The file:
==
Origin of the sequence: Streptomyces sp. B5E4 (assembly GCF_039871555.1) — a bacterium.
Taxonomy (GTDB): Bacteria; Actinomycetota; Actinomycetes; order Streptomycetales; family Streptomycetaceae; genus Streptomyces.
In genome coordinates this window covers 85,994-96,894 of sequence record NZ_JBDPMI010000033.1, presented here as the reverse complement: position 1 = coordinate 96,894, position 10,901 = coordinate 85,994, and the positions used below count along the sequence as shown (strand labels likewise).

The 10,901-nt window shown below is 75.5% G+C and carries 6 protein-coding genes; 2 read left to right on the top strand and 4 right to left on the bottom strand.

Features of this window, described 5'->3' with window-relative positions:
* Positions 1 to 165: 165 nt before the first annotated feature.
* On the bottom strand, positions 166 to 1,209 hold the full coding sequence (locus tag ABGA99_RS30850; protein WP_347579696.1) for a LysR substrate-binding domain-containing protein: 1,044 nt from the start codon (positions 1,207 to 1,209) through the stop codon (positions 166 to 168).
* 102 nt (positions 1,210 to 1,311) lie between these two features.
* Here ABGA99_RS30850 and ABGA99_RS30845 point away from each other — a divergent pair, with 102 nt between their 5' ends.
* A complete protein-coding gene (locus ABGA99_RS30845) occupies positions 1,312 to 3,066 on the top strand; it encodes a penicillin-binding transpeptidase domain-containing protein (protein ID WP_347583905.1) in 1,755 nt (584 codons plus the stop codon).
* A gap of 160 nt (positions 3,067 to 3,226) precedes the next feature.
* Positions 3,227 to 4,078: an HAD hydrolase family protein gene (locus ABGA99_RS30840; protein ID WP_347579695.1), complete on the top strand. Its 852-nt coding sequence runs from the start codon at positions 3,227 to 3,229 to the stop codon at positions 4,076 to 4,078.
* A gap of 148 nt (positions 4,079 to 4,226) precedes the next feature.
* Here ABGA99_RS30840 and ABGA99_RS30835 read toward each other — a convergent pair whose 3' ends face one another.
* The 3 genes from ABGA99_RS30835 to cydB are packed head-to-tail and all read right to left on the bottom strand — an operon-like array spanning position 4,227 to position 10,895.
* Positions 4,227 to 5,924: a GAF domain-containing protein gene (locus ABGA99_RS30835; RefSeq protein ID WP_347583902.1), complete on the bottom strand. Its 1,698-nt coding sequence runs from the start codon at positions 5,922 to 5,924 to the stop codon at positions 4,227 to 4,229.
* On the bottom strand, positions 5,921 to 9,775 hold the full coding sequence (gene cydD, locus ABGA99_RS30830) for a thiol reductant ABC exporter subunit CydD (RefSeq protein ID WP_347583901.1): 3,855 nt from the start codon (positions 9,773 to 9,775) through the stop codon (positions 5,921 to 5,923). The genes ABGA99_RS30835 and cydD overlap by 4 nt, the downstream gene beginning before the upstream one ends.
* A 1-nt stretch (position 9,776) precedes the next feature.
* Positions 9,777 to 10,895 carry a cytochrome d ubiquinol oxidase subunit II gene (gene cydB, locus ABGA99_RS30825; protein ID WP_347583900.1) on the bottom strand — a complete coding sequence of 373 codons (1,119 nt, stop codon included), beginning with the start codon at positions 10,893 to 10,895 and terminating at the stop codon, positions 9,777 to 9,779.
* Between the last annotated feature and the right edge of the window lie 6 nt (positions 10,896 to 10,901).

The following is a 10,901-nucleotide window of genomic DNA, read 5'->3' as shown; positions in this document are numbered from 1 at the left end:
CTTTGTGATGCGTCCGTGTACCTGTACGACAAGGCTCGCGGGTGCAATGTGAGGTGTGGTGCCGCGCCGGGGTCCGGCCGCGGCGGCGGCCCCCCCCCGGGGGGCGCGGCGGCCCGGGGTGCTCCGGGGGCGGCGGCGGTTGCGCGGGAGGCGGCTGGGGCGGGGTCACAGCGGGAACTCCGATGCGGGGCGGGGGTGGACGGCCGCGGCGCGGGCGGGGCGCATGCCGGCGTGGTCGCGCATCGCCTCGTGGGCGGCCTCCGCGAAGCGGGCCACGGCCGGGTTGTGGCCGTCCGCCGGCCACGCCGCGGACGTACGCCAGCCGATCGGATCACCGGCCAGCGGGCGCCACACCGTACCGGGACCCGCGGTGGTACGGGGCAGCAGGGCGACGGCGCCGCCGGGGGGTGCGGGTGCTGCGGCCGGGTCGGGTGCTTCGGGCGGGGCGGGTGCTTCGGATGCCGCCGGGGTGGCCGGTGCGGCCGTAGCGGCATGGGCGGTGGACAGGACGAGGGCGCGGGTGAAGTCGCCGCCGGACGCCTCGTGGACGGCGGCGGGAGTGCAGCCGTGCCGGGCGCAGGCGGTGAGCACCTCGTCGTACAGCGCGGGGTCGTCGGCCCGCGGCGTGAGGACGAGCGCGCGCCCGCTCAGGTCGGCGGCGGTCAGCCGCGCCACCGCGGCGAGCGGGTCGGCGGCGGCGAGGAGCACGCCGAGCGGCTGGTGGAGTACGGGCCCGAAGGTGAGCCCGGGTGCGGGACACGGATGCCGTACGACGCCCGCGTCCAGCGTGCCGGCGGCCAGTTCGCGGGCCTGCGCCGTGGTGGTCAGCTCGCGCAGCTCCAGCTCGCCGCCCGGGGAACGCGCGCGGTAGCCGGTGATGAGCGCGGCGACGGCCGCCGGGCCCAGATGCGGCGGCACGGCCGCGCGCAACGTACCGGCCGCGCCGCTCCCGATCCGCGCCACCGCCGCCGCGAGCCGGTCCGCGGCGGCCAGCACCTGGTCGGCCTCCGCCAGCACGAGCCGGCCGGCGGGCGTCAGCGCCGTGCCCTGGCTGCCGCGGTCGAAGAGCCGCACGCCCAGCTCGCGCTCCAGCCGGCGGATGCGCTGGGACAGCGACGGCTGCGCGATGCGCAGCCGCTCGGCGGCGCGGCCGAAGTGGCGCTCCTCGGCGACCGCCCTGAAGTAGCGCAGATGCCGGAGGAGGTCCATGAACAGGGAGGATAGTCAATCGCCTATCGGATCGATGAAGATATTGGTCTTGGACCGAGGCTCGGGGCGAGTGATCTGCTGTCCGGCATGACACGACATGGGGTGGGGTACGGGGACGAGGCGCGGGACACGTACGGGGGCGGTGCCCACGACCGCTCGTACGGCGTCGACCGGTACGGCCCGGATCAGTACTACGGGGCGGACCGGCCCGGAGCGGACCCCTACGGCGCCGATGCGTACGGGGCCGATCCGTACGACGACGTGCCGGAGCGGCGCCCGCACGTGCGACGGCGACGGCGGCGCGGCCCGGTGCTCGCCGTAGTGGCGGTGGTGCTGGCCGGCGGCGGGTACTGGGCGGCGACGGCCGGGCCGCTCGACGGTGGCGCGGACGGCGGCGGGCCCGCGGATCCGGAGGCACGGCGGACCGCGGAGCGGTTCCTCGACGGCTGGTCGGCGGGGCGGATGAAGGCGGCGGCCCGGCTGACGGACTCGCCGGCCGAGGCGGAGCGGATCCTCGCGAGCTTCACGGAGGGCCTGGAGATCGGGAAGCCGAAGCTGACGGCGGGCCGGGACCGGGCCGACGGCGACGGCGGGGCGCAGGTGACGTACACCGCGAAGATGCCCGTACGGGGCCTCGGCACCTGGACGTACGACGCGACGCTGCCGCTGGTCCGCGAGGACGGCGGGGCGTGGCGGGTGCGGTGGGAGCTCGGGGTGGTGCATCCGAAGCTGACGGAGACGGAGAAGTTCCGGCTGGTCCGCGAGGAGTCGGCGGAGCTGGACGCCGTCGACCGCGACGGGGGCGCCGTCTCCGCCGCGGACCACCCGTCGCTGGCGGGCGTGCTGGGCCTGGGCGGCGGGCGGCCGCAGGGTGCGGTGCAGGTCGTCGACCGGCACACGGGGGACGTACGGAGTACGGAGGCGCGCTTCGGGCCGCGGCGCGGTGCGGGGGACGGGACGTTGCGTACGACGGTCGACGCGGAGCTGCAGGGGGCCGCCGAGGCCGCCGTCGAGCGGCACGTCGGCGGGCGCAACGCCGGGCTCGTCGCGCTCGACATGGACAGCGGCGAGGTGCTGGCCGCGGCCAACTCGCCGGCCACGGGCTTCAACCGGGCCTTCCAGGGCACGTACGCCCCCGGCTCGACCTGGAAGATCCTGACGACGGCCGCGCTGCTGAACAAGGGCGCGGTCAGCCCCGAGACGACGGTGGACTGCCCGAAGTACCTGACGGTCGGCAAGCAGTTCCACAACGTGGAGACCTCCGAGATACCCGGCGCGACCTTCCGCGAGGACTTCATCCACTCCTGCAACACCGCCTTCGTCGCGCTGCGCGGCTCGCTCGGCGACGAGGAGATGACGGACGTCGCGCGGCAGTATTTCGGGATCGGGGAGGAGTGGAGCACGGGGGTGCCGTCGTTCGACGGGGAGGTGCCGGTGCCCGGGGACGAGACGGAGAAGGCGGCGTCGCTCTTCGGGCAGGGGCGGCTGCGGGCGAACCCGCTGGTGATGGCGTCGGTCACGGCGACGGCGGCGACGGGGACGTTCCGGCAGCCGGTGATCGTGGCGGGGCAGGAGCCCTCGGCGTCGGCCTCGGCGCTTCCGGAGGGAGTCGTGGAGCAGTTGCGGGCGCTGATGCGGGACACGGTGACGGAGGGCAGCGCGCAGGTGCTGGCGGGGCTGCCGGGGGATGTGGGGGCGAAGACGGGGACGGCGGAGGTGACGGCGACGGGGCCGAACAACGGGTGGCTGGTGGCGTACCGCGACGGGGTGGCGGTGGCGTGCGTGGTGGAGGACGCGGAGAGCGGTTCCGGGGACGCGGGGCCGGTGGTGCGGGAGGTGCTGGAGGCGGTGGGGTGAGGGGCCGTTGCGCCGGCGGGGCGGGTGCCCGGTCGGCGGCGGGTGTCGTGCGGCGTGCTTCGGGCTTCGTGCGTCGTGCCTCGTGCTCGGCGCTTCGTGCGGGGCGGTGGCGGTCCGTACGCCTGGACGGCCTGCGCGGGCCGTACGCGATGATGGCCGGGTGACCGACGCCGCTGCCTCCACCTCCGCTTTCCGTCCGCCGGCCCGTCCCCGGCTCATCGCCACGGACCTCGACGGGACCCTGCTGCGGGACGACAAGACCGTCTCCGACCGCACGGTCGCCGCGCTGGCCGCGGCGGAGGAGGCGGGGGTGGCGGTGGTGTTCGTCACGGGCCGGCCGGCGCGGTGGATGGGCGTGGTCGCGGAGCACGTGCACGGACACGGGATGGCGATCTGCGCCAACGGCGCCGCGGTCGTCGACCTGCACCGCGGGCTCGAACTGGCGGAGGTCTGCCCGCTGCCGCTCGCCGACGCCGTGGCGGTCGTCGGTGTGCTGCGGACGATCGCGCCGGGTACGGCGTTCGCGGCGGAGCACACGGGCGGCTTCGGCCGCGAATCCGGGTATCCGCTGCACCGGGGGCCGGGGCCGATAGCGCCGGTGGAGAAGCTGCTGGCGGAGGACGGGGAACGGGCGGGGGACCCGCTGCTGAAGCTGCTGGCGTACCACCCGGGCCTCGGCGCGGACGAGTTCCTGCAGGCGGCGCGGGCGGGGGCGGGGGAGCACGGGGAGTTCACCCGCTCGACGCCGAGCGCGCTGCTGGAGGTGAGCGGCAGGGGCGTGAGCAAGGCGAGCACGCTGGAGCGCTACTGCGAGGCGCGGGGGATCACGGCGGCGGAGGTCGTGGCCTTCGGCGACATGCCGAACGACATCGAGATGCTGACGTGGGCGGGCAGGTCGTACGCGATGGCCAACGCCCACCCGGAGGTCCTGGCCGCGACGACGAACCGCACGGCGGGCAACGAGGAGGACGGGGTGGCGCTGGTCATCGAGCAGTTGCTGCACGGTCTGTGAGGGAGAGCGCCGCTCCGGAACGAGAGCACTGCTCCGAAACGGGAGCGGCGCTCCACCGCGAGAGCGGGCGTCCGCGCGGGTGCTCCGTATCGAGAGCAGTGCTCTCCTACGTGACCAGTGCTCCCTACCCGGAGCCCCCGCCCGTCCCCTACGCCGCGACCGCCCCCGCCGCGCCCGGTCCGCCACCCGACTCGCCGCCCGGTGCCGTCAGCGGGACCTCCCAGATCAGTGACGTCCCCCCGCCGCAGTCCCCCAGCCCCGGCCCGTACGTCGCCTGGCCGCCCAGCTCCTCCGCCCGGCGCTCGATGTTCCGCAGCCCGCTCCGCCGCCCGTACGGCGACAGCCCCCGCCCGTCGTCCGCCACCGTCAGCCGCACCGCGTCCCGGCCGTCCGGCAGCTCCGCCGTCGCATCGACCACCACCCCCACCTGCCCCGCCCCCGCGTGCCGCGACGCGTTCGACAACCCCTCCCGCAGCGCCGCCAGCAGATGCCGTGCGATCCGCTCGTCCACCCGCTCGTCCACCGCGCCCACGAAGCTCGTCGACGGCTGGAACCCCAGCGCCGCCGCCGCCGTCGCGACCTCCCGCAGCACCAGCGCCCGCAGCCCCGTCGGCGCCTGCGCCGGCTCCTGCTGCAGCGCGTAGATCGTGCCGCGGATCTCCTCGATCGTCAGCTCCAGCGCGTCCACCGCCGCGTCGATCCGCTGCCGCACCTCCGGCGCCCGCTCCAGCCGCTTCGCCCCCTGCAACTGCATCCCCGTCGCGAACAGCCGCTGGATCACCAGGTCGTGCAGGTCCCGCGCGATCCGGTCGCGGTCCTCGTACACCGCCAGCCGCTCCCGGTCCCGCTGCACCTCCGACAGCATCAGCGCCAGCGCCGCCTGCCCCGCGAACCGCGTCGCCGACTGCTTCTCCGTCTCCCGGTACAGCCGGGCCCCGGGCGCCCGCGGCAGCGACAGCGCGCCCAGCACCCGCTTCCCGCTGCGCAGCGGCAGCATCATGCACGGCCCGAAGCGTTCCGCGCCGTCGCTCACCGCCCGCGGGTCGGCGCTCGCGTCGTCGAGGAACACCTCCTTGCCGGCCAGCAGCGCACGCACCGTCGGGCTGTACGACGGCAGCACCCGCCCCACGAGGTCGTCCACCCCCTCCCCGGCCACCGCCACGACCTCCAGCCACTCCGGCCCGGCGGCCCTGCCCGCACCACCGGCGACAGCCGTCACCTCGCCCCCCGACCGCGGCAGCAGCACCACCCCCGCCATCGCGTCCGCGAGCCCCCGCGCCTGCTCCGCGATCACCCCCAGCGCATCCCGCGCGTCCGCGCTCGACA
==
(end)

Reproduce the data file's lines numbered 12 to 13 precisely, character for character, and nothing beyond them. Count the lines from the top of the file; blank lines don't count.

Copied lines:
* Positions 3,227 to 4,078: an HAD hydrolase family protein gene (locus ABGA99_RS30840; protein ID WP_347579695.1), complete on the top strand. Its 852-nt coding sequence runs from the start codon at positions 3,227 to 3,229 to the stop codon at positions 4,076 to 4,078.
* A gap of 148 nt (positions 4,079 to 4,226) precedes the next feature.